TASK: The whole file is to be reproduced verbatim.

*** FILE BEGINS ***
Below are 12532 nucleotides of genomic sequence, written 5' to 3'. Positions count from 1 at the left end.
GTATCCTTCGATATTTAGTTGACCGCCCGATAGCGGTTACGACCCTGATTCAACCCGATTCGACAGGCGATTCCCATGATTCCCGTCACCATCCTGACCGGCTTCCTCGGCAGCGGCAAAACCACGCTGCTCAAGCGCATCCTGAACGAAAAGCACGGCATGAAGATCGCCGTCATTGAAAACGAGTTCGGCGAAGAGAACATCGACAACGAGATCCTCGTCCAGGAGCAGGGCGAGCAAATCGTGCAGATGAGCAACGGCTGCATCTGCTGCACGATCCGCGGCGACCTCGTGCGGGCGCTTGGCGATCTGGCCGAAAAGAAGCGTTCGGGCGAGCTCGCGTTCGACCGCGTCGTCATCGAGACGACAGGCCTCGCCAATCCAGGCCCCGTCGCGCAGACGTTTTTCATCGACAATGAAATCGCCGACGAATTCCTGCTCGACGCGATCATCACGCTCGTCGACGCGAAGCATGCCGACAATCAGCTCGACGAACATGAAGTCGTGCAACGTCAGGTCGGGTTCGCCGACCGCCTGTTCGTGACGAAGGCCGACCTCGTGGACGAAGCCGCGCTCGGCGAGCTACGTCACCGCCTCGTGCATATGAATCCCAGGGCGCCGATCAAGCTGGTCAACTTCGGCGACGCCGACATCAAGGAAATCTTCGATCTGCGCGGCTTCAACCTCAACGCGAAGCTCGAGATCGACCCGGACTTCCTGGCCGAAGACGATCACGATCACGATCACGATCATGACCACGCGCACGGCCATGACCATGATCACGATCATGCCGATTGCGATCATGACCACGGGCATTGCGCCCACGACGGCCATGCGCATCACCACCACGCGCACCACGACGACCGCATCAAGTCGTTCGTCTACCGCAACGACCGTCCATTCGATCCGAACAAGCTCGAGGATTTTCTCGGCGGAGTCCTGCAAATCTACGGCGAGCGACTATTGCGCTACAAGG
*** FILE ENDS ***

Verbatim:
Below are 12532 nucleotides of genomic sequence, written 5' to 3'. Positions count from 1 at the left end.
GTATCCTTCGATATTTAGTTGACCGCCCGATAGCGGTTACGACCCTGATTCAACCCGATTCGACAGGCGATTCCCATGATTCCCGTCACCATCCTGACCGGCTTCCTCGGCAGCGGCAAAACCACGCTGCTCAAGCGCATCCTGAACGAAAAGCACGGCATGAAGATCGCCGTCATTGAAAACGAGTTCGGCGAAGAGAACATCGACAACGAGATCCTCGTCCAGGAGCAGGGCGAGCAAATCGTGCAGATGAGCAACGGCTGCATCTGCTGCACGATCCGCGGCGACCTCGTGCGGGCGCTTGGCGATCTGGCCGAAAAGAAGCGTTCGGGCGAGCTCGCGTTCGACCGCGTCGTCATCGAGACGACAGGCCTCGCCAATCCAGGCCCCGTCGCGCAGACGTTTTTCATCGACAATGAAATCGCCGACGAATTCCTGCTCGACGCGATCATCACGCTCGTCGACGCGAAGCATGCCGACAATCAGCTCGACGAACATGAAGTCGTGCAACGTCAGGTCGGGTTCGCCGACCGCCTGTTCGTGACGAAGGCCGACCTCGTGGACGAAGCCGCGCTCGGCGAGCTACGTCACCGCCTCGTGCATATGAATCCCAGGGCGCCGATCAAGCTGGTCAACTTCGGCGACGCCGACATCAAGGAAATCTTCGATCTGCGCGGCTTCAACCTCAACGCGAAGCTCGAGATCGACCCGGACTTCCTGGCCGAAGACGATCACGATCACGATCACGATCATGACCACGCGCACGGCCATGACCATGATCACGATCATGCCGATTGCGATCATGACCACGGGCATTGCGCCCACGACGGCCATGCGCATCACCACCACGCGCACCACGACGACCGCATCAAGTCGTTCGTCTACCGCAACGACCGTCCATTCGATCCGAACAAGCTCGAGGATTTTCTCGGCGGAGTCCTGCAAATCTACGGCGAGCGACTATTGCGCTACAAGG